Don’t Bend; Don’t Water It Down; Don’t Try to Make It Logical; Don’t Edit Your Own Soul According to the Fashion

Franz Kafka? Anne Rice? Russell Brand? Apocryphal?

Dear Quote Investigator: The comedian and controversial wild man Russell Brand released the bestselling autobiography “My Booky Wook” in 2007 and the sequel “Booky Wook 2: This Time It’s Personal” in 2010. The sequel had a fascinating epigraph on the first page:[ref] 2010, Booky Wook 2: This Time It’s Personal by Russell Brand, (Epigraph on first page), Quote Page 1, HarperCollins, London. (Google Books Preview)[/ref]

Don’t bend; don’t water it down; don’t try to make it logical; don’t edit your own soul according to the fashion. Rather, follow your most intense obsessions mercilessly.

This statement was attributed to the powerful and singular author Franz Kafka. But I haven’t been able to locate it in Kafka’s writings. Is this ascription accurate?

Quote Investigator: Probably not. QI has located no substantive evidence that Franz Kafka said or wrote the passage above. QI believes the actual author was the prominent horror writer Anne Rice whose books about vampires and witches have been very popular.

In 1995 a collection of short stories by Kafka that included influential works such as “The Metamorphosis” and “In the Penal Colony” was published by Schocken Books. The foreword was written by Anne Rice who stated that Kafka’s tales provided her with a guidepost and a decisive form of encouragement. Boldface has been added to the following excerpt:[ref] 1995, The Metamorphosis, In the Penal Colony, and Other Stories by Franz Kafka, Translation to English by Willa and Edwin Muir, Foreword by Anne Rice, (Foreword is dated June 1995), Start Page 1, Quote Page 3, Schocken Books, New York. (Verified with scans; thanks to the Beaufort County Library system of South Carolina)[/ref]

Kafka became a model for me, a continuing inspiration. Not only did he exhibit an irrepressible originality—who else would think of things like this!—he seemed to say that only in one’s most personal language can the crucial tales of a writer be told. Don’t bend; don’t water it down; don’t try to make it logical; don’t edit your own soul according to the fashion. Rather, follow your most intense obsessions mercilessly. Only if you do that can you hope to make the reader feel a particle of what you, the writer, have known and feel compelled to share.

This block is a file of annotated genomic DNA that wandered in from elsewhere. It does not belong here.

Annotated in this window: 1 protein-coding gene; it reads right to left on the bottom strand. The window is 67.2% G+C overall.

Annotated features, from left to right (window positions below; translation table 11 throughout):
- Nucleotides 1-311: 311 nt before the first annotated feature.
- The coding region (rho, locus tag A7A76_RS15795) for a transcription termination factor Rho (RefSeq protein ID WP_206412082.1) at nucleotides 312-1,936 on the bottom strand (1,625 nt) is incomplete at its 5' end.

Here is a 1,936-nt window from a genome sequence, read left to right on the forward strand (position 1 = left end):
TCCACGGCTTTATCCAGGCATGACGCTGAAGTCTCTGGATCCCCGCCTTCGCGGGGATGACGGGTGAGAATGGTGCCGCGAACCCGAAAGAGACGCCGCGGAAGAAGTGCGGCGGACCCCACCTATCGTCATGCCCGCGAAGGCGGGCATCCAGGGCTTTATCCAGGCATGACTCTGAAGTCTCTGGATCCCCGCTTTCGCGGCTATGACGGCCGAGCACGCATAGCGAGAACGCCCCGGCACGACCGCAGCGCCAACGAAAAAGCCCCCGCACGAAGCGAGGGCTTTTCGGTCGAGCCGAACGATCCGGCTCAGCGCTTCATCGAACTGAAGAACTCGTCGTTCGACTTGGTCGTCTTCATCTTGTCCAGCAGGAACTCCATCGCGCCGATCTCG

Anne Rice did not use quotation marks in the passage above because she was not quoting Kafka. She was presenting her perception of the motivating force behind Kafka’s literary works. In fact, QI believes that the philosophy of creativity outlined above is the one that Anne Rice has adopted based on the stimulation she experienced from reading Kafka’s stories.

Here are three additional selected citations in chronological order.

In 2009 the website Goodreads posted a quotation that matched the one given by the questioner and assigned the words to Franz Kafka.[ref] Website: Goodreads, Article title: Franz Kafka > Quotes > Quotable Quote, Timestamp on first comment: Oct 22, 2009 04:34PM, Website description: Goodreads is the world’s largest site for readers and book recommendations. (Accessed on November 8, 2013) link [/ref]

In July 2013 an Anne Rice fan page on Facebook posted a quotation matching the one provided by the questioner and credited the words to Kafka. The popularity of the expression was shown by the number of positive responses: “3,485 like this”. The introductory remark for the saying stated:[ref] Web Domain: Facebook: Section: Anne Rice fan page, Date on webpage: July 3 at 11:54am, (Accessed on November 11, 2013) link [/ref]

Franz Kafka said this. Thanks to Granny Goodwitch for the quote. This is Kafka’s birthday.

In June 2015 QI contacted Anne Rice, and she kindly commented about the misattribution via a message on her Facebook page:[ref] Web Domain: Facebook, Facebook Verified Name: Anne Rice, Facebook Identifier: annericefanpage, Post Date: June 26, 2015, Message From: Anne Rice, Message Start: “I just found out something hilariously funny”. (Accessed on June 27, 2015) link [/ref]

I just found out something hilariously funny. Years ago, I wrote a brief introduction to a collection of Kafka’s short stories, including the Metamorphosis, and something I said in the intro, about Kafka’s influence on me has been recently quoted all over the internet as a quote from Kafka! This is truly very amusing. “Don’t bend; don’t water it down; don’t try to make it logical; don’t edit your own soul according to the fashion. Rather, follow your most intense obsessions mercilessly.” Those are my words struggling to define the impression Kafka’s example made on me! And it’s being attributed worldwide to Kafka.

In conclusion, QI believes that the quotation should be credited to Anne Rice and not to Franz Kafka. Rice wrote the words in the foreword to a collection of stories by Kafka. She was presenting her conjectural thoughts about Kafka’s attitude toward writing.

Image Notes: Photograph of Franz Kafka (cropped) circa 1903 from Atelier Jacobi via Wikimedia Commons. Book cover of 1916 German edition of “The Metamorphosis” by Franz Kafka. Photograph of Anne Rice (cropped). This photograph was released into the public domain by its author, Anne Rice; accessed via Wikimedia Commons.

(Great thanks to the helpful librarian at the Beaufort County Library in Beaufort, South Carolina who accessed the 1995 citation. Many thanks to Nathaniel Tan @NatAsasi whose inquiry gave impetus to QI to formulate this question and perform this exploration. Thanks also to the Wombats group. In addition, many thanks to Anne Rice for her response.)

Update History: On June 27, 2015 the citation for Anne Rice’s remark in June 2015 was added.

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